Reserve Bank governor Lesetja Kganyago. Picture: FREDDY MAVUNDA
Reserve Bank governor Lesetja Kganyago. Picture: FREDDY MAVUNDA

The ANC has no cogent argument for its stance on the SA Reserve Bank, which entails the hackneyed calls to "nationalise" it as well as "review its mandate". The lack of any logical underpinning to this attack on the Bank lays bare how those lobbyists have rather unsavoury motives.

The reality is, the ruling party is divided over the future of the central bank. One faction wants to alter the way the bank acts to force it to take into account "other factors" when setting interest rates; another wants to leave it entirely alone.

The fact that this issue is even still alive at all, let alone the subject of a raging factional battle, is an indictment of the governing party. It betrays a stark lack of understanding of the institution’s role — which is scary since it raises the question of how illiterate ANC leaders are about the functioning of other critical institutions too.

The ANC faction aligned to former president Jacob Zuma first set its sights on the Bank shortly before the party’s 2017 national conference. They were spurred by public protector Busisiwe Mkhwebane’s "recommendation" that the Bank’s mandate be changed from protecting the value of the rand to "improving socioeconomic conditions of citizens of the republic".

At the ANC’s December 2017 elective conference, we then saw a mishmash resolution to nationalise the Bank, referring also to reviewing the Bank’s mandate and independence. But the wording of that resolution exposes that the ANC neither understands how the Bank works, nor how the smattering of private shareholders have zero say in the Bank’s functioning.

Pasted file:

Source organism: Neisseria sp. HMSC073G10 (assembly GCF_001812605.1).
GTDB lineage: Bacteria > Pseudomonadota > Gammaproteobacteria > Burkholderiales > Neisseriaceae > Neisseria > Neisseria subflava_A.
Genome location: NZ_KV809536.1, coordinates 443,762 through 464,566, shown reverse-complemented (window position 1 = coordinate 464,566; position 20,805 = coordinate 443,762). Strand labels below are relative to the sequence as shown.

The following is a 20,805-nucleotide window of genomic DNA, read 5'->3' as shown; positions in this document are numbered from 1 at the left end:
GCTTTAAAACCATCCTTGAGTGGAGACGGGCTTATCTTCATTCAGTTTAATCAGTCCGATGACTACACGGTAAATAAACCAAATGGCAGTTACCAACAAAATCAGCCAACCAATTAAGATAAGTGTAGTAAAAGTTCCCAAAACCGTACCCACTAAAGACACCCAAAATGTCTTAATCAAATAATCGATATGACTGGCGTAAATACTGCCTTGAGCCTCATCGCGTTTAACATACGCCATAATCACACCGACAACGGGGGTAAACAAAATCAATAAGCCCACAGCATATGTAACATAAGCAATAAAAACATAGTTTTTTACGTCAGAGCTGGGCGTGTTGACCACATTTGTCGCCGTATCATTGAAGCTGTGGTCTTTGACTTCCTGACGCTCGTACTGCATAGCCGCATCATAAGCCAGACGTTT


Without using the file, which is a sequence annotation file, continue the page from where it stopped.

Taking a step back, it is easy to trace the roots of this onslaught. For more than two decades, the ANC managed monetary policy well, while preserving the independence of the Bank.

So what happened to push the Bank into the firing line? The answer is this: the Zuma faction’s policy positions are rooted in a quest for "radical economic transformation" (RET) — a slogan pushed by disgraced PR firm Bell Pottinger. Given the deep inequalities and slow transformation of the SA economy, the RET project gained traction.

The problem was, the intent of the Zuma faction was far from noble. Rather, it was part of the plan to force the banks to re-open the bank accounts they’d shut that belonged to the Gupta family, to allow them to continue looting the state.

The Guptas had lobbied former finance minister Pravin Gordhan to intervene on their behalf, but he refused and asked the courts for an order stating that he was not allowed to intervene. But Gordhan’s court papers exposed plenty of suspicious transactions by Gupta companies, totalling R6.8bn, which had been flagged by the Financial Intelligence Centre. That information on possible money-laundering had been obtained from SA’s banks, in collaboration with the Reserve Bank.

Hobble the Reserve Bank, and you hobble those hindering the Guptas.

It may seem cynical to link the ANC’s motives for its attack on the Bank to protecting the Guptas, but the fact is, its own leaders cannot explain coherently why the Bank should be nationalised.

Nor are those pushing for this aware that since 1996 there have been several legislative changes to reduce the influence of shareholders and limit the number of shares that investors can hold.

One of their routine arguments is that the Bank only looks at inflation when deciding on interest rates. But even that isn’t accurate. As governor Lesetja Kganyago explained again last week, the Bank already factors employment into its mandate, as the constitution stipulates.

"Where have you been for the past 25 years?" Kganyago asked those ANC lobbyists. The answer is: fast asleep.